Dopamine neurons report an error in the temporal prediction of reward during learning

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Abstract

Many behaviors are affected by rewards, undergoing long-term changes when rewards are different than predicted but remaining unchanged when rewards occur exactly as predicted. The discrepancy between reward occurrence and reward prediction is termed an 'error in reward prediction'. Dopamine neurons in the substantia nigra and the ventral tegmental area are believed to be involved in reward-dependent behaviors. Consistent with this role, they are activated by rewards, and because they are activated more strongly by unpredicted than by predicted rewards they may play a role in learning. The present study investigated whether monkey dopamine neurons code an error in reward prediction during the course of learning. Dopamine neuron responses reflected the changes in reward prediction during individual learning episodes; dopamine neurons were activated by rewards during early trials, when errors were frequent and rewards unpredictable, but activation was progressively reduced as performance was consolidated and rewards became more predictable. These neurons were also activated when rewards occurred at unpredicted times and were depressed when rewards were omitted at the predicted times. Thus, dopamine neurons code errors in the prediction of both the occurrence and the time of rewards. In this respect, their responses resemble the teaching signals that have been employed in particularly efficient computational learning models.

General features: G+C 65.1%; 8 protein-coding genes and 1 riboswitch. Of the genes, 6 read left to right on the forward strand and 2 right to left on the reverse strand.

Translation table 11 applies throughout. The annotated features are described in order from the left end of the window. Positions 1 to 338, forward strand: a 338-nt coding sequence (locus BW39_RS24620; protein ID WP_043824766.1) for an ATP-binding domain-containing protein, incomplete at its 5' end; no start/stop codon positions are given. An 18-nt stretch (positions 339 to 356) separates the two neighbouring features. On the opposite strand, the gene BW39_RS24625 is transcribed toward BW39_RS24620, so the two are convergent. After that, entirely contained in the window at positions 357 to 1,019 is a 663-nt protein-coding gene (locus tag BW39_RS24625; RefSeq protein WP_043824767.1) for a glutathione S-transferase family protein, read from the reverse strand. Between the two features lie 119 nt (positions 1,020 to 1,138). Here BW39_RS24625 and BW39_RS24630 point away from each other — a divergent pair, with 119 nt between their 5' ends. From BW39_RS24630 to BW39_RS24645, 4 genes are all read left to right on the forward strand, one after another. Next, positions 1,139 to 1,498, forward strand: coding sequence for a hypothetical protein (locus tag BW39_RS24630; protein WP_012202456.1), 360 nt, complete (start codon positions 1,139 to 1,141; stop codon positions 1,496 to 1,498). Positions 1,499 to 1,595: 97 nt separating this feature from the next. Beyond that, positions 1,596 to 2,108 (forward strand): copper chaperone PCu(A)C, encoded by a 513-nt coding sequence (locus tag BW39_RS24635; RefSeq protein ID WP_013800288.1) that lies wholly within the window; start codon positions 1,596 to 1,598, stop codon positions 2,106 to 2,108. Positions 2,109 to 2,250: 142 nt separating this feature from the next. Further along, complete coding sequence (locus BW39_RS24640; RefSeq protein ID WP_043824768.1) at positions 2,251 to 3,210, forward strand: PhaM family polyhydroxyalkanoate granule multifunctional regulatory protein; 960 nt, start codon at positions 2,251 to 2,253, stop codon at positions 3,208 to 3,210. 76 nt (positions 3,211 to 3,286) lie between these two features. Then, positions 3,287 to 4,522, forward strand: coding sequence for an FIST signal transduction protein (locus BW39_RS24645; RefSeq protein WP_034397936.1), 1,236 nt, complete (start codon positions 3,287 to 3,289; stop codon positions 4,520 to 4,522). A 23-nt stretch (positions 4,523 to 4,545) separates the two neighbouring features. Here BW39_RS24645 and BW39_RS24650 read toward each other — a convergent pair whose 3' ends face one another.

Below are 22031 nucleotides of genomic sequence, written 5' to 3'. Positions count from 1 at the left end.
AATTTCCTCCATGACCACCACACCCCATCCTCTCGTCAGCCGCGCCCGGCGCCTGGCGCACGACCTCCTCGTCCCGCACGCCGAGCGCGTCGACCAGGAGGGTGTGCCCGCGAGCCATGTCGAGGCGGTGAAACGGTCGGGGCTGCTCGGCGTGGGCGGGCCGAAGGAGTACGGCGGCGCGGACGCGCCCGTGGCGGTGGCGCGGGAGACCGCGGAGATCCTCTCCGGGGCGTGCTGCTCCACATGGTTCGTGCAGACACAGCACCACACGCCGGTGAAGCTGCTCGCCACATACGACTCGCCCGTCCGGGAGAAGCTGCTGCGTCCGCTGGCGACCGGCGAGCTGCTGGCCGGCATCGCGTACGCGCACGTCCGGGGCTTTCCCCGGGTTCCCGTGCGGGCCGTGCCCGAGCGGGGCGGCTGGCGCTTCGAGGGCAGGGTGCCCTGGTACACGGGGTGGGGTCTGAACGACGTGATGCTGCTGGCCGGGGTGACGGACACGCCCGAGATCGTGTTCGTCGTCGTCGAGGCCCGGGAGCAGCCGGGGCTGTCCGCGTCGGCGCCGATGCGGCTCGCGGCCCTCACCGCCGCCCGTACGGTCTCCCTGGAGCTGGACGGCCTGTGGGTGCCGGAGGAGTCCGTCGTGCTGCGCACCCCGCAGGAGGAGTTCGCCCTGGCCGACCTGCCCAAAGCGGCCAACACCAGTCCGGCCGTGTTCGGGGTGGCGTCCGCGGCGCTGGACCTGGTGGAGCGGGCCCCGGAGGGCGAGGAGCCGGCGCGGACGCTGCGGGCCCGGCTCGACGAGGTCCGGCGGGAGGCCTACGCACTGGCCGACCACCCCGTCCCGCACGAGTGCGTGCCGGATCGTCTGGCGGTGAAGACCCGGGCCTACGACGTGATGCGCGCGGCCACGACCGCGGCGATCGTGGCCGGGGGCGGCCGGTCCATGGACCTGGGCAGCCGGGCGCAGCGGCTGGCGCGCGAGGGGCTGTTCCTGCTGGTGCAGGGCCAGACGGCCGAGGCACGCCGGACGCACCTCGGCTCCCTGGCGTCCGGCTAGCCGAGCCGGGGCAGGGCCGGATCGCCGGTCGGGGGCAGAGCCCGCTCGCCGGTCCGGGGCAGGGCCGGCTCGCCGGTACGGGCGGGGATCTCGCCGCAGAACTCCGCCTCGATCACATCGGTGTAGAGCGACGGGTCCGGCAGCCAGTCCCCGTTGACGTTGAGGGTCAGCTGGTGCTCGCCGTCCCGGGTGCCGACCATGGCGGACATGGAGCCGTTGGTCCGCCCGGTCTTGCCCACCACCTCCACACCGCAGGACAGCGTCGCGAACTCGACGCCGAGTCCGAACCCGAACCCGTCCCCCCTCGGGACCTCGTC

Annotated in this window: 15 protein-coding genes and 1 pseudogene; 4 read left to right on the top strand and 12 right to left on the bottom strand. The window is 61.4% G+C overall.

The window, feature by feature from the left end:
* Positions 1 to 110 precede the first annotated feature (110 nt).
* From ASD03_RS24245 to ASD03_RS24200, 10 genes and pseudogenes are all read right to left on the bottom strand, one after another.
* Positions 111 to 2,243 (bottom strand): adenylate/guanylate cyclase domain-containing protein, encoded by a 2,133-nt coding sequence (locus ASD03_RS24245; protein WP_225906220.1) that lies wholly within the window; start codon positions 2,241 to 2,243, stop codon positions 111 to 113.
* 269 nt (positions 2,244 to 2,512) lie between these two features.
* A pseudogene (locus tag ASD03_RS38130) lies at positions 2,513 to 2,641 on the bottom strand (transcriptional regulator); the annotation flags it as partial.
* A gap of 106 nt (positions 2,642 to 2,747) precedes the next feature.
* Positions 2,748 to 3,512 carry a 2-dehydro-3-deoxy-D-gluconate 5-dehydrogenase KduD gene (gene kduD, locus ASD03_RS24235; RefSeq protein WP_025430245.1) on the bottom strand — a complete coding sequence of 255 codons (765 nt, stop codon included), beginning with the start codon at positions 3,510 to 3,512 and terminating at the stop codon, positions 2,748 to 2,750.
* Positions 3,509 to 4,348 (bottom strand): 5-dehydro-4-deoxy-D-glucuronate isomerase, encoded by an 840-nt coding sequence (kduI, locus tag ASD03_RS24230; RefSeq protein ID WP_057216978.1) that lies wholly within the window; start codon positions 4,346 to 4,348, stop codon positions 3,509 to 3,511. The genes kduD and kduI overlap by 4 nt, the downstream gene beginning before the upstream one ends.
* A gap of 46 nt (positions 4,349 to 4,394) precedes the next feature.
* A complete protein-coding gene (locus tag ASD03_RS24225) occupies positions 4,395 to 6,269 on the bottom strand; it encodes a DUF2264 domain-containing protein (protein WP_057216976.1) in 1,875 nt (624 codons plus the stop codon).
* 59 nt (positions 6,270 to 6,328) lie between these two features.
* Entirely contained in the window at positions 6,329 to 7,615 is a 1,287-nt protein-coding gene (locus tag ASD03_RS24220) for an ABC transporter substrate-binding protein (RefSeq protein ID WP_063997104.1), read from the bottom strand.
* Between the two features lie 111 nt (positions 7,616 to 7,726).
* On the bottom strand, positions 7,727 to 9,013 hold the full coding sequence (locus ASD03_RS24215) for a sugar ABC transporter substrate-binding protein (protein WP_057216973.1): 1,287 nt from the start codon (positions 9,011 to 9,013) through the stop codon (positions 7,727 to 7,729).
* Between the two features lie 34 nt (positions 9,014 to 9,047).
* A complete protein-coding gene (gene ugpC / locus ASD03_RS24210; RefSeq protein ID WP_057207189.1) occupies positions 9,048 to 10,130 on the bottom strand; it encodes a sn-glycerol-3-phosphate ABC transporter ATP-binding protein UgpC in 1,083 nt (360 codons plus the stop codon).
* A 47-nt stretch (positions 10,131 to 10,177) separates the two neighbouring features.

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Figure 1: The discrimination learning task.
Figure 2: Learning curves.
Figure 3: Reward responses of three dopamine neurons (a–c) during learning of pairs of novel pictures.
Figure 4: Changes of average population response (54 neurons tested) to reward during learning.
Figure 5: Comparison between progress of learning and neuronal responses to reward.
Figure 6: Responses of dopamine neurons related to errors in the temporal prediction of reward.

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Acknowledgements

We thank Anthony Dickinson, David Gaffan and P. Read Montague for helpful discussions and advice, and B. Aebischer, J. Corpataux, A. Gaillard, A. Pisani, A. Schwarz and F. Tinguely for expert technical assistance. Supported by Swiss NSF, Roche Research Foundation and NIMH postdoctoral fellowship to J.R.H.

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Correspondence to Wolfram Schultz.

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